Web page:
Vali Nasr: How do you break out of the ivory tower?

Vali Nasr is an Iranian-American political commentator and scholar of contemporary Islam. Born in Iran, Nasr and his family immigrated to the United States following the 1979 Islamic Revolution. Nasr received a BA from Tufts University in 1981 and a masters from the Fletcher School of Law and Diplomacy in 1984. He earned his PhD from MIT in political science in 1991.

Known for his view that wars within Islam will shape the future, Nasr has testified before Congress and has advised the President and Vice-President regarding sectarian violence in Iraq. Nasr is the author The Shia Revival, Democracy in Iran, and The Islamic Leviathan.

He has taught at the University of San Diego and the Naval Postgraduate School, and is currently a Senior Fellow at the Belfer Center at Harvard and Professor of International Politics at Tufts. A Life Member of the Council on Foreign Relations, Nasr has been published in Foreign Affairs, The New Republic, Foreign Policy, Time, the New York Times, and the Washington Post, among others. He is an editor of the Oxford Dictionary of Islam and has appeared on CNN, the BBC, National Public Radio, and not least of all The Daily Show with Jon Stewart and The Colbert Report.

  • Transcript


Vali Nasr: American academia provides a lot of support for professors for researchers to travel outside of the United States, to focus on the countries that they are interested in, go there, spend time.

There are yearly scholarships like Fulbright that are a much shorter run scholarship.

The problem of knowing the country you’re working on, unless it’s a country like Iran or North Korea, is not really a problem in the United States. There’s ample funding and opportunity to travel.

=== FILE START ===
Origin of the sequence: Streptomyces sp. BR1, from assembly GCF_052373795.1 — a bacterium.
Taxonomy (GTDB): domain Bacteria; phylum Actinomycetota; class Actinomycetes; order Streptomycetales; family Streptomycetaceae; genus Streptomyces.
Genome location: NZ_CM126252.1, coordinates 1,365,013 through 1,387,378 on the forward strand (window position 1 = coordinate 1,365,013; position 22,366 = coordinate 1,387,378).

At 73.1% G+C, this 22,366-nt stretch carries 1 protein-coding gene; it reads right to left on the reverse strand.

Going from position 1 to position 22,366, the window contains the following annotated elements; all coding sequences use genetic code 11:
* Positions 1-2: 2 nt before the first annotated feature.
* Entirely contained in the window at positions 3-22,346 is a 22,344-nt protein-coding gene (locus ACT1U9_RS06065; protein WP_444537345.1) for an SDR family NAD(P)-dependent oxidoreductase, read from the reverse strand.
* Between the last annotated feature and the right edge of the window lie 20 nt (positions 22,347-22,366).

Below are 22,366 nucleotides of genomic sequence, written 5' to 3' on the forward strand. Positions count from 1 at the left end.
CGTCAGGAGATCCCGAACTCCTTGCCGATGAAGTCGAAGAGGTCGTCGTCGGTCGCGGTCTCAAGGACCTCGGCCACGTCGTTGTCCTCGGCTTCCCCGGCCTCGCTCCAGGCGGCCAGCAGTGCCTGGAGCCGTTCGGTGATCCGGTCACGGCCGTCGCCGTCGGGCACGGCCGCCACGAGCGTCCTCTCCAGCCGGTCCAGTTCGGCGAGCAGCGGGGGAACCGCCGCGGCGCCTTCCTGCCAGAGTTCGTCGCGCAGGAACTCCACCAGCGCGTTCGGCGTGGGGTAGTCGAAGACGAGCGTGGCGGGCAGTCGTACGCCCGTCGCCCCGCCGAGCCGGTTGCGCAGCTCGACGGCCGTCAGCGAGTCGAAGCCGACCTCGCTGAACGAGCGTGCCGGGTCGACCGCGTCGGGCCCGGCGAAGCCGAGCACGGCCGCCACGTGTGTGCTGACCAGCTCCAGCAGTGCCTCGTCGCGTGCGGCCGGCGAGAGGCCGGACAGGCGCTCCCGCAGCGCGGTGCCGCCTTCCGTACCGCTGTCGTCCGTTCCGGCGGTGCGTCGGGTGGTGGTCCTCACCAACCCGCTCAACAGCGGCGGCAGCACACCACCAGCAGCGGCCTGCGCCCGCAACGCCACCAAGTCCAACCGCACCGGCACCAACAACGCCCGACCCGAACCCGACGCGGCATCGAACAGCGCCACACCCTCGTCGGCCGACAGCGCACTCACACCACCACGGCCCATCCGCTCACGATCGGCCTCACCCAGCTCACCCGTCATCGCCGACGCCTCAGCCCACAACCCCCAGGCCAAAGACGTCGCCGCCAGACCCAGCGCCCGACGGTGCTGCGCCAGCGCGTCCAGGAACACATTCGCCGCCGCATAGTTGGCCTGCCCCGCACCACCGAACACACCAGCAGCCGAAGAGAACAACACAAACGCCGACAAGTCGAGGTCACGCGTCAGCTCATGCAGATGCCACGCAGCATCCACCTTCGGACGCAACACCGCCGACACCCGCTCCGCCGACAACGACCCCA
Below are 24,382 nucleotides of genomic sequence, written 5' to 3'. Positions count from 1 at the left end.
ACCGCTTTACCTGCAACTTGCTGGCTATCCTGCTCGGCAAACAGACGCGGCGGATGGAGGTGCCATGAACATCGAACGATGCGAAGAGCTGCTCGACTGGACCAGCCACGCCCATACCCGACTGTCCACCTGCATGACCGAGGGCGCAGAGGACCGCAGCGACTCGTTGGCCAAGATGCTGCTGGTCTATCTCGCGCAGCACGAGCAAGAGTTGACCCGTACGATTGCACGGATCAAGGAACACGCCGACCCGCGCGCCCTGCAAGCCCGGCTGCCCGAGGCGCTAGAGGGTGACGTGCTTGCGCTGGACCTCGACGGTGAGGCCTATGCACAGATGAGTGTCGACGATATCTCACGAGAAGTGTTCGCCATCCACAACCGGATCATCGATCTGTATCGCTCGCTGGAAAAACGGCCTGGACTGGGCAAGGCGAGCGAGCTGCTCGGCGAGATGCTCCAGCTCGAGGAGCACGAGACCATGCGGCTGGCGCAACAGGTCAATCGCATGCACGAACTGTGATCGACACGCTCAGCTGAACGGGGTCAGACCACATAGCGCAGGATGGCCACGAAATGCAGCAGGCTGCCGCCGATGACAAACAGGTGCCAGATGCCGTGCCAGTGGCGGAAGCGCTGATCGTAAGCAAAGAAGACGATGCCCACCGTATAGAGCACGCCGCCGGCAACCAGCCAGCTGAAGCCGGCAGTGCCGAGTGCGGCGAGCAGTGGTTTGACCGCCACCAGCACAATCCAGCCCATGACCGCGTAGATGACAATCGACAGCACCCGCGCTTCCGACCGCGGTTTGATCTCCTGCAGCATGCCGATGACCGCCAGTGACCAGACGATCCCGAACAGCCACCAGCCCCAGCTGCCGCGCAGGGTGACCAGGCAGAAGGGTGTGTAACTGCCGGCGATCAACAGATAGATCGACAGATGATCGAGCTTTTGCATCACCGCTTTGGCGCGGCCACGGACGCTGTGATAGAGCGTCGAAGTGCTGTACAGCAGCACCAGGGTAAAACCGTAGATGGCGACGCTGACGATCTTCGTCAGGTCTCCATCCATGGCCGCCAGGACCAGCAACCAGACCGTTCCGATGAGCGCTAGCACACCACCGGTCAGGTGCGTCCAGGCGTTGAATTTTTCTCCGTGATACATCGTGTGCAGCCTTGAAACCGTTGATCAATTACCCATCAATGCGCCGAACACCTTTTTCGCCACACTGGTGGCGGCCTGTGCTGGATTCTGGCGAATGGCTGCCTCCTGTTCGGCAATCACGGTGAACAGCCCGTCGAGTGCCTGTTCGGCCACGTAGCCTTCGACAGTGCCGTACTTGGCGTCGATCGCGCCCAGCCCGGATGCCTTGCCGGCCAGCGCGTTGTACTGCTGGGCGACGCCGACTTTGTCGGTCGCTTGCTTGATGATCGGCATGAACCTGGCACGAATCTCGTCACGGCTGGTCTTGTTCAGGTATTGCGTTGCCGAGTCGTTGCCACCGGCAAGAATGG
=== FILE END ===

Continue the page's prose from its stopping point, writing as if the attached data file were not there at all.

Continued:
The problem is not to get bogged down in the trees, and to keep a perspective about the forest; to have a broader perspective of where does your little country or your little area fits in much broader trends in the world.

And at the same time, also it’s a challenge for American academics to remain relevant. Because I think American society is not a society that values intellectuals. It’s not like France. Intellectuals are not a cherished aristocracy within [American] society. They are sort of isolated within their own ivory tower, and it’s very easy for them to just to talk to one another through their own lectures, through their own books, through their own mediums and lose sight of what is the relevance of what I’m doing for the broader public, for American foreign policy.

We often hear this complaint that, well, the United States is planning all these grand things to do in the Middle East. And here are all these experts sitting at Harvard, Yale, Princeton, UCLA, etc., and they actually have no input into policymaking. Nobody asks them questions.  That’s a huge challenge that I think is structural to the United States. It’s structural to the way in which the establishment in America – foreign policy establishment, business establishments in New York – really don’t take American intellectuals seriously. University is for education. And then after that, the professional lives don’t really interact with academia very effectively.

Recorded on: Dec 3, 2007